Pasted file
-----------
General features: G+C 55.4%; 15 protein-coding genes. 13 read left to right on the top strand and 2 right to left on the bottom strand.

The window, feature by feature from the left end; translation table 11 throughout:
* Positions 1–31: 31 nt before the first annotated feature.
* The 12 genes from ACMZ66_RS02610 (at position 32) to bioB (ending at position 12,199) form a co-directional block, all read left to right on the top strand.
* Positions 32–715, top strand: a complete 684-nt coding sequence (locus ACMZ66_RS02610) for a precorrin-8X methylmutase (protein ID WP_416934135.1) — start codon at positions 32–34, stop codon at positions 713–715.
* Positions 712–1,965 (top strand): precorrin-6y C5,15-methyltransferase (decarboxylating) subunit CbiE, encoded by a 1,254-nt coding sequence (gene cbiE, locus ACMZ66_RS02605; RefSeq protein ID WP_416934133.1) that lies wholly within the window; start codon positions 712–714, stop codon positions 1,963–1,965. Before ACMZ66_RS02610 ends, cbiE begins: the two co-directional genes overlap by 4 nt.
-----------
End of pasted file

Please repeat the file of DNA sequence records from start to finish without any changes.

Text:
General features: G+C 55.4%; 15 protein-coding genes. 13 read left to right on the top strand and 2 right to left on the bottom strand.

The window, feature by feature from the left end; translation table 11 throughout:
* Positions 1–31: 31 nt before the first annotated feature.
* The 12 genes from ACMZ66_RS02610 (at position 32) to bioB (ending at position 12,199) form a co-directional block, all read left to right on the top strand.
* Positions 32–715, top strand: a complete 684-nt coding sequence (locus ACMZ66_RS02610) for a precorrin-8X methylmutase (protein ID WP_416934135.1) — start codon at positions 32–34, stop codon at positions 713–715.
* Positions 712–1,965 (top strand): precorrin-6y C5,15-methyltransferase (decarboxylating) subunit CbiE, encoded by a 1,254-nt coding sequence (gene cbiE, locus ACMZ66_RS02605; RefSeq protein ID WP_416934133.1) that lies wholly within the window; start codon positions 712–714, stop codon positions 1,963–1,965. Before ACMZ66_RS02610 ends, cbiE begins: the two co-directional genes overlap by 4 nt.